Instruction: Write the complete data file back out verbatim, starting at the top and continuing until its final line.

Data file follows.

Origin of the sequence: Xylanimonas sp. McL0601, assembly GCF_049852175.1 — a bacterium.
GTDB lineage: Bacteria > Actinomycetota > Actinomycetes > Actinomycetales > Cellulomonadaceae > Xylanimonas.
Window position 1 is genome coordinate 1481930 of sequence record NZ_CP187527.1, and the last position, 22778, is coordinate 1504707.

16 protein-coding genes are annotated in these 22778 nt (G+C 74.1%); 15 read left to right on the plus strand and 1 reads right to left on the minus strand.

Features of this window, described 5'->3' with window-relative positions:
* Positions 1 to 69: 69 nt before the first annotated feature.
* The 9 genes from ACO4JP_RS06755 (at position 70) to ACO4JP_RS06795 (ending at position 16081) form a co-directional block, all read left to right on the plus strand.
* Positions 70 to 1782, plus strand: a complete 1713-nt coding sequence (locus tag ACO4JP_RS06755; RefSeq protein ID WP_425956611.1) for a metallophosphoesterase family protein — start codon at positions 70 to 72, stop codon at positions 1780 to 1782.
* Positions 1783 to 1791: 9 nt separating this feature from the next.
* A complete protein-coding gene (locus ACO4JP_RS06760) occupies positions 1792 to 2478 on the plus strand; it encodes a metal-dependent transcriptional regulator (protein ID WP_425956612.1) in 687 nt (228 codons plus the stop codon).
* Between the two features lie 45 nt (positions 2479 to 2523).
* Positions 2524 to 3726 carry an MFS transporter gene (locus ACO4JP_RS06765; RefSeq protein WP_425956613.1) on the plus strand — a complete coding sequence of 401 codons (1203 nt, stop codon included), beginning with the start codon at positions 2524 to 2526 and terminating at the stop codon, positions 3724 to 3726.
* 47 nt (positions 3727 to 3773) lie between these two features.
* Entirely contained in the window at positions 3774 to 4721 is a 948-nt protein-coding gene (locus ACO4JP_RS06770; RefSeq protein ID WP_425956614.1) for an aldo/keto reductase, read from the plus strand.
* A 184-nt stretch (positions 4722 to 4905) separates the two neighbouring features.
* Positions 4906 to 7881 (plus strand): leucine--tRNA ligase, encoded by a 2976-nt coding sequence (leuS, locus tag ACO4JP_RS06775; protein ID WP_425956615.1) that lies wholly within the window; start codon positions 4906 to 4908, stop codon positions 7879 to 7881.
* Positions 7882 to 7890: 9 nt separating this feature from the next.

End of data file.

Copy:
Origin of the sequence: Xylanimonas sp. McL0601, assembly GCF_049852175.1 — a bacterium.
GTDB lineage: Bacteria > Actinomycetota > Actinomycetes > Actinomycetales > Cellulomonadaceae > Xylanimonas.
Window position 1 is genome coordinate 1481930 of sequence record NZ_CP187527.1, and the last position, 22778, is coordinate 1504707.

16 protein-coding genes are annotated in these 22778 nt (G+C 74.1%); 15 read left to right on the plus strand and 1 reads right to left on the minus strand.

Features of this window, described 5'->3' with window-relative positions:
* Positions 1 to 69: 69 nt before the first annotated feature.
* The 9 genes from ACO4JP_RS06755 (at position 70) to ACO4JP_RS06795 (ending at position 16081) form a co-directional block, all read left to right on the plus strand.
* Positions 70 to 1782, plus strand: a complete 1713-nt coding sequence (locus tag ACO4JP_RS06755; RefSeq protein ID WP_425956611.1) for a metallophosphoesterase family protein — start codon at positions 70 to 72, stop codon at positions 1780 to 1782.
* Positions 1783 to 1791: 9 nt separating this feature from the next.
* A complete protein-coding gene (locus ACO4JP_RS06760) occupies positions 1792 to 2478 on the plus strand; it encodes a metal-dependent transcriptional regulator (protein ID WP_425956612.1) in 687 nt (228 codons plus the stop codon).
* Between the two features lie 45 nt (positions 2479 to 2523).
* Positions 2524 to 3726 carry an MFS transporter gene (locus ACO4JP_RS06765; RefSeq protein WP_425956613.1) on the plus strand — a complete coding sequence of 401 codons (1203 nt, stop codon included), beginning with the start codon at positions 2524 to 2526 and terminating at the stop codon, positions 3724 to 3726.
* 47 nt (positions 3727 to 3773) lie between these two features.
* Entirely contained in the window at positions 3774 to 4721 is a 948-nt protein-coding gene (locus ACO4JP_RS06770; RefSeq protein ID WP_425956614.1) for an aldo/keto reductase, read from the plus strand.
* A 184-nt stretch (positions 4722 to 4905) separates the two neighbouring features.
* Positions 4906 to 7881 (plus strand): leucine--tRNA ligase, encoded by a 2976-nt coding sequence (leuS, locus tag ACO4JP_RS06775; protein ID WP_425956615.1) that lies wholly within the window; start codon positions 4906 to 4908, stop codon positions 7879 to 7881.
* Positions 7882 to 7890: 9 nt separating this feature from the next.